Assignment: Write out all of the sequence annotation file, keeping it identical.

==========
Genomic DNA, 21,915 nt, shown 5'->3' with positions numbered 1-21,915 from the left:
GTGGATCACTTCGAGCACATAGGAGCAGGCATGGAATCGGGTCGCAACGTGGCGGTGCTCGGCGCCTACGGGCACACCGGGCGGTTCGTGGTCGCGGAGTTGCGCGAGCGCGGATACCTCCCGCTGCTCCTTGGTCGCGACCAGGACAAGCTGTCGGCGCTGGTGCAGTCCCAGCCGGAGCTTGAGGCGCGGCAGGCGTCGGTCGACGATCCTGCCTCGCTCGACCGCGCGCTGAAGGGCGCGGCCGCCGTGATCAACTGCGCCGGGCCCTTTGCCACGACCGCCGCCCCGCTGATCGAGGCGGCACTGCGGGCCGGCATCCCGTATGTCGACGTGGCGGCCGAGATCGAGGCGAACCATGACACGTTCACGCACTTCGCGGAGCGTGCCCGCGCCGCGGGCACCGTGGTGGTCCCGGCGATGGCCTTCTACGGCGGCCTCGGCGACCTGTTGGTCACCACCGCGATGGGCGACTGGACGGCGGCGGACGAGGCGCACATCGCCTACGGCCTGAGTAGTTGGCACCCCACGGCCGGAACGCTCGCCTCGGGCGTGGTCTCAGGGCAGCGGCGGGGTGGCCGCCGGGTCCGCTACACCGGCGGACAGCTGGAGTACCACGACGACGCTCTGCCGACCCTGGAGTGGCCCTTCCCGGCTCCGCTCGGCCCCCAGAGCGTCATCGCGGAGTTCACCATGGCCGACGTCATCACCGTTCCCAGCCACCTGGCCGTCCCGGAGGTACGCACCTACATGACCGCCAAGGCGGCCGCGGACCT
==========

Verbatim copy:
Genomic DNA, 21,915 nt, shown 5'->3' with positions numbered 1-21,915 from the left:
GTGGATCACTTCGAGCACATAGGAGCAGGCATGGAATCGGGTCGCAACGTGGCGGTGCTCGGCGCCTACGGGCACACCGGGCGGTTCGTGGTCGCGGAGTTGCGCGAGCGCGGATACCTCCCGCTGCTCCTTGGTCGCGACCAGGACAAGCTGTCGGCGCTGGTGCAGTCCCAGCCGGAGCTTGAGGCGCGGCAGGCGTCGGTCGACGATCCTGCCTCGCTCGACCGCGCGCTGAAGGGCGCGGCCGCCGTGATCAACTGCGCCGGGCCCTTTGCCACGACCGCCGCCCCGCTGATCGAGGCGGCACTGCGGGCCGGCATCCCGTATGTCGACGTGGCGGCCGAGATCGAGGCGAACCATGACACGTTCACGCACTTCGCGGAGCGTGCCCGCGCCGCGGGCACCGTGGTGGTCCCGGCGATGGCCTTCTACGGCGGCCTCGGCGACCTGTTGGTCACCACCGCGATGGGCGACTGGACGGCGGCGGACGAGGCGCACATCGCCTACGGCCTGAGTAGTTGGCACCCCACGGCCGGAACGCTCGCCTCGGGCGTGGTCTCAGGGCAGCGGCGGGGTGGCCGCCGGGTCCGCTACACCGGCGGACAGCTGGAGTACCACGACGACGCTCTGCCGACCCTGGAGTGGCCCTTCCCGGCTCCGCTCGGCCCCCAGAGCGTCATCGCGGAGTTCACCATGGCCGACGTCATCACCGTTCCCAGCCACCTGGCCGTCCCGGAGGTACGCACCTACATGACCGCCAAGGCGGCCGCGGACCT